a new government grant program that aims to build "tech hubs" in the middle of nowhere is littered with political patronage, dei tomfoolery, and self-erected barriers to success
Humans will always innovate on new ways to grift and steal. DIE and ESG are just the latest con.
A chunk of that money will end up in someone's pockey.
The DOS and USAID already do these exact kind of tech hub projects in Africa and the money mostly gets embezzled by NGOs and by Americans involved. You should look into that for comparison.
So, basically, what a grant winning business plan would look like is for an applicant to find 15-20 high-school drop outs (disadvantaged) of a certain demographic (poor) that cannot speak English fluently (minority) that (somehow) can fluently code in C++, XML, and create LLMs for AI.
Sounds like a way to build a building, hire a bunch of unqualified people, and give them checks to stand around until the money runs out. Hidden reparations is what it is..
A significant percentage of your readers are wearing what we call "readers" to be able to read your offerings without causing a headache.
Granted, there might be a majority of your audience who are under 50 or 60 years old.
For some reason not obvious to us old timers, you and so many other Substack authors trying to get us to read the tiny text on our cell phones by down loading the Substack Android program rather than offering to read your missives in our favorite browses that have so much more customization.
Maybe they can make 155mm shells.
In China, entrepreneurs have built entire concrete cities, and they're still waiting for people to move in...
We're going to witness plenty of "innovation" in grant applications. And that innovation will be proportionate to the innovation we saw in the grant writing.
After WW2, there were plenty of men from the Mississippi Delta who moved up north to work in factories in the large urban centers like Chicago, Detroit, Pittsburgh, and Cleveland. However, there was one key factor that worked in their favor: The jobs were easy to learn by almost anyone with a pulse. These goals that the grant-writers have will, in their collective minds, see the same type of urban migration to their gentrified tech cities. But since they're searching for members of under-served communities to work in these places, what will they get? These are the same people who yap about people not being able to work tech jobs, yet they want to insert them into those types of jobs?
When it comes to government trying to implement these ideas, four words come to mind:
You can't fix stupid.
This is a bad use of taxpayer funds. One note... if you read some of the articles discussing funding these "initiatives", it seems skills-based recruiting is an emphasis. You might consider that the below is just a TERRIBLY written sentence (believable from a federal bureaucrat), in which the "skills-based" clause modifies "hiring and employment practices".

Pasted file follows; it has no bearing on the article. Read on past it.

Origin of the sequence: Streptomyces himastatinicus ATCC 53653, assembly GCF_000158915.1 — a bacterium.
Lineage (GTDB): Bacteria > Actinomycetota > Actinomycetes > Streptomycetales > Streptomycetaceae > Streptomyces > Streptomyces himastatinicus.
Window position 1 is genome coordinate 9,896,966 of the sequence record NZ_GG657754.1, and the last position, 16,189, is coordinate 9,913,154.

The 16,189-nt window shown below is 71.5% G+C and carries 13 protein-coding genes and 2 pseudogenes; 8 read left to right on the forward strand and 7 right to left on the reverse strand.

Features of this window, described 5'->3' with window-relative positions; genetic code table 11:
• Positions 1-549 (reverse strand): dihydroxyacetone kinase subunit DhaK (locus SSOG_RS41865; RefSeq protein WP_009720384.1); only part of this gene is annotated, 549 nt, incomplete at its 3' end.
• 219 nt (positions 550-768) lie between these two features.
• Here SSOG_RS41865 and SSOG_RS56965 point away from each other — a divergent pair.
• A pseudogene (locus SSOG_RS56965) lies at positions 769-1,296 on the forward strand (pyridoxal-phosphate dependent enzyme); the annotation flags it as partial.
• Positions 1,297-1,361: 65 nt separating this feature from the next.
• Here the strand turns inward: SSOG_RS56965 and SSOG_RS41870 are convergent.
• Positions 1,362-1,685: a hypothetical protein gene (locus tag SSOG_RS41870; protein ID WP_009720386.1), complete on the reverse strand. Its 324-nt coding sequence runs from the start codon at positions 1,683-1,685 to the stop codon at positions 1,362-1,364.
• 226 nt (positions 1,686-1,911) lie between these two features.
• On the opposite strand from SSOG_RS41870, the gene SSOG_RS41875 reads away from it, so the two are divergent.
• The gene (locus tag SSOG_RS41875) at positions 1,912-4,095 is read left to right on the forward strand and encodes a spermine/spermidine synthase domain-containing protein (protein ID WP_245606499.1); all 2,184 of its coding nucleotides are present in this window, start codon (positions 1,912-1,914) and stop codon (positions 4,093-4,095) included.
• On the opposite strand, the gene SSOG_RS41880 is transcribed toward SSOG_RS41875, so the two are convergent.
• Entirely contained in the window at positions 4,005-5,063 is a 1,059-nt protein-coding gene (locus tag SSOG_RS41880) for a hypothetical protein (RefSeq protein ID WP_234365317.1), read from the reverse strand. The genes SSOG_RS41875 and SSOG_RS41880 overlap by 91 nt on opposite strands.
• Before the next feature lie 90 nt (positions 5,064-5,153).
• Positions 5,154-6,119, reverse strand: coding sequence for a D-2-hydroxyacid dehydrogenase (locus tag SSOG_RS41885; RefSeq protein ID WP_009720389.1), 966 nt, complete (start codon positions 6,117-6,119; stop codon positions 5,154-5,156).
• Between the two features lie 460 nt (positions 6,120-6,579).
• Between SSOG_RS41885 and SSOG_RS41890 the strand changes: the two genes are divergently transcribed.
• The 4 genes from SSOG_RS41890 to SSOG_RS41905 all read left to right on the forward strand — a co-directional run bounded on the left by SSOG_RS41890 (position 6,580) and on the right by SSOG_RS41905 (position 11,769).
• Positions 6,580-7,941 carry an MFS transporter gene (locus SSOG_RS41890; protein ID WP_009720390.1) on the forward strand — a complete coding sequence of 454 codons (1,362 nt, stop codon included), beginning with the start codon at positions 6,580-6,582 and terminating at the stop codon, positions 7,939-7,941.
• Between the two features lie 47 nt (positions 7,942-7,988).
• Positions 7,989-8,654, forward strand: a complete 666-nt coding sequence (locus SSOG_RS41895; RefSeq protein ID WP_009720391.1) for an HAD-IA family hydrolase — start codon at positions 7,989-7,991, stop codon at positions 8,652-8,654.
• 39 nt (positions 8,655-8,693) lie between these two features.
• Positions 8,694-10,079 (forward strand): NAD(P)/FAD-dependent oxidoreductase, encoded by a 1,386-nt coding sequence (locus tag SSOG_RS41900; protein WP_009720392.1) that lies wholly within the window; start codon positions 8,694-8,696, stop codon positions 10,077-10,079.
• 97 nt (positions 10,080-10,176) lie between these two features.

"Partnerships with organizations that support employer adoption of hiring and employment practices that tap into the talents of existing workers and remove barriers to good jobs, such as skills-based recruitment and hiring practices."
Good analysis and I don't anticipate this resulting in a single, sustainable business. I do wonder if there is a worthwhile and very different plan where government funds could lightly subsidize coding apprenticeships (or just organize a framework for how apprenticeships could work) for people who have been through coding bootcamps. For many types of programming, I think it would help for us to view them as one of the trades, albeit with more mental than physical labor. And as a trade, apprenticeships would be a natural fit. (Programmer with 8 years of experience here.)
There seems to be a gap in the pipeline between people who have learned the basic skills and companies who require 3 years of work experience. Some kind of apprenticeship program with an obligation to not leave the company for 3 years could help. (I'm just spitballing.) Other industries have apprenticeships for this same reason; they need to develop talent.
Our economy would arguably be better off with more programming talent, but no company is incentivized to invest in entry-level employees because they can always leave. The lack of private incentives while a broad need for the thing exists is typically where government intervention is beneficial (though of course can still be hamfisted).
BTW it’s Scotts-Irish not “Scotch Irish”.
Scotch is a drink, the Scotts are a people.
Apologies for my pedantry.
As Matthew Ridley explained, innovation happens in large metro areas with network effects where you can access academia, manufacturing, and other tech companies in one location. There are great places outside the Bay Area for innovation like the Texas triangle. But small rural towns are not going to become tech hubs, you'd think that would be obvious.
Excellent work and writing River. Read the lede aloud to my wife and laughed out loud at the close.